Liver fibrosis is a condition where damaged liver cells are replaced by scar tissue, potentially leading to cirrhosis, liver failure, and even liver cancer. It results from cumulative scarring that restricts blood flow to the liver over time. A group of researchers, led by David A. Brenner, M.D., and Tatiana Kisseleva, M.D., Ph.D., has explored the origin and fate of liver myofibroblasts, the cells responsible for forming liver scar tissue. Their research suggests that liver fibrosis can be reversed under the right conditions.
In normal, healthy livers, myofibroblasts are not present. They become activated in response to chronic liver injuries, such as excessive alcohol consumption. An inflammatory response triggers the activation of hepatic stellate cells (aHSC), which transform from relatively scarce, quiescent cells storing vitamin A into proliferative myofibroblasts that produce scar-forming proteins.
“Liver fibrosis is quite common, in part because it can be caused by a number of things that damage the organ but result in scarring rather than healthy repair,” stated Brenner, a gastroenterologist and noted liver disease researcher. “Everything from viral hepatitis to excessive alcohol consumption to non-alcoholic fatty liver disease (NAFLD), which is extremely common in the US.”
These myofibroblasts create non-functional scar tissue, gradually thickening and coalescing, which can obstruct and damage the liver, leading to life-threatening conditions. Researchers are exploring a therapeutic approach focused on disrupting the formation of hepatic myofibroblasts while addressing the underlying cause of liver damage, such as viral infections or excessive drinking. The idea is that by doing so, aHSCs will revert to their dormant state, and liver fibrosis may regress.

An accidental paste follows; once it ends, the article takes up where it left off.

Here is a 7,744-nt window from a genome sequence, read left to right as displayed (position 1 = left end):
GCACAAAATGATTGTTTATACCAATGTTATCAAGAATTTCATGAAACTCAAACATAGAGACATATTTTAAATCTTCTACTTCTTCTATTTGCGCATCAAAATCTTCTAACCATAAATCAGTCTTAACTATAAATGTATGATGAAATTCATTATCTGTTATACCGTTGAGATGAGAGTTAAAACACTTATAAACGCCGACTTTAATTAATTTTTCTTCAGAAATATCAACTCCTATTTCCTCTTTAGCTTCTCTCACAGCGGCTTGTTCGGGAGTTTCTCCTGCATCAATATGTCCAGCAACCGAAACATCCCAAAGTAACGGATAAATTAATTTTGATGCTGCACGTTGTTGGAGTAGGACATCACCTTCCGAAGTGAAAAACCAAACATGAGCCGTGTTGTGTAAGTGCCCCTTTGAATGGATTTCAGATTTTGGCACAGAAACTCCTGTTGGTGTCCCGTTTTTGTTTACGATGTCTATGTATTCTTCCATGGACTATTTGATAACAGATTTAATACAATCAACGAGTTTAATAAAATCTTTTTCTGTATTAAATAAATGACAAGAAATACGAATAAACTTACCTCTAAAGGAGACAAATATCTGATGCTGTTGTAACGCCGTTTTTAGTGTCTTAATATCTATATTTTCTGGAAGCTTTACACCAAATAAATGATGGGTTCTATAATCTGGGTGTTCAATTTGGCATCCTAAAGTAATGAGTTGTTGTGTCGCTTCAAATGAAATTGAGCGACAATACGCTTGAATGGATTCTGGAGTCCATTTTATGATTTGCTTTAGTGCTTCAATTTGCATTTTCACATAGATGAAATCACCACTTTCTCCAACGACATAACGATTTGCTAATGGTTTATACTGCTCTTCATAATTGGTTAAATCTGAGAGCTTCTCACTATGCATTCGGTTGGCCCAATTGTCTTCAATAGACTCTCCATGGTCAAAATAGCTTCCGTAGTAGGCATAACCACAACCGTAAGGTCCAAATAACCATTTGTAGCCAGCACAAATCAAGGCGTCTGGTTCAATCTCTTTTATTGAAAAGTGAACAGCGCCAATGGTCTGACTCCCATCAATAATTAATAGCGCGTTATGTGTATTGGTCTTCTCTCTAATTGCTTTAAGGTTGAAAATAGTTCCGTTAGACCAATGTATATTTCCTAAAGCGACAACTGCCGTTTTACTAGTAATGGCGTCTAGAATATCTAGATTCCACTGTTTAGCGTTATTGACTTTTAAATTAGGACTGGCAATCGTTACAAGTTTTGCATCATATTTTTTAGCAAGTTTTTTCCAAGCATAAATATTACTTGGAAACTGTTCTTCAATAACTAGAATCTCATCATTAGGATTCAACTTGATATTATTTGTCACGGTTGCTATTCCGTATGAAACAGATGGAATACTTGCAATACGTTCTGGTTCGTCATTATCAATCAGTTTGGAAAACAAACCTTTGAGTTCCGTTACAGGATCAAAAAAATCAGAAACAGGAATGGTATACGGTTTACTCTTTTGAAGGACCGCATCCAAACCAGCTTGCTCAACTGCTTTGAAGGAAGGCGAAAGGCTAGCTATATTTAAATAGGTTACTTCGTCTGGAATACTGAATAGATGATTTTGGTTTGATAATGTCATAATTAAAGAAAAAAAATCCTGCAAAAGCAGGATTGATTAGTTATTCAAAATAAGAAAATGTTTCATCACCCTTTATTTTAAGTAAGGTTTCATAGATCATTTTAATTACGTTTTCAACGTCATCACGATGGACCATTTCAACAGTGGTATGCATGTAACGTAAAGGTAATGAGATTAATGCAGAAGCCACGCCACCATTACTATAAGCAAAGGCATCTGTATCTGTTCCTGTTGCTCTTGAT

“There are many causes of liver fibrosis and thus, there are no effective therapies currently because most efforts have focused on single targets when the nature of chronic liver injury is incredibly complex,” Brenner stated.
“That means zeroing in on the factors that activate hepatic stellate cells,” stated Brenner, signaling pathways that turn them into scar tissue factories.
Recent studies in mouse models and humans have begun to shed light on the cellular and molecular mechanisms behind this process. Advanced tools like spatial transcriptomics, which can provide comprehensive insights into tissue organization and architecture at the single-cell or subcellular level, are expected to further advance our understanding of liver fibrosis and its potential treatments. This research is particularly relevant as non-alcoholic fatty liver disease (NAFLD), which can progress to more severe forms like nonalcoholic steatohepatitis (NASH) with fibrosis, affects a substantial portion of the global population.
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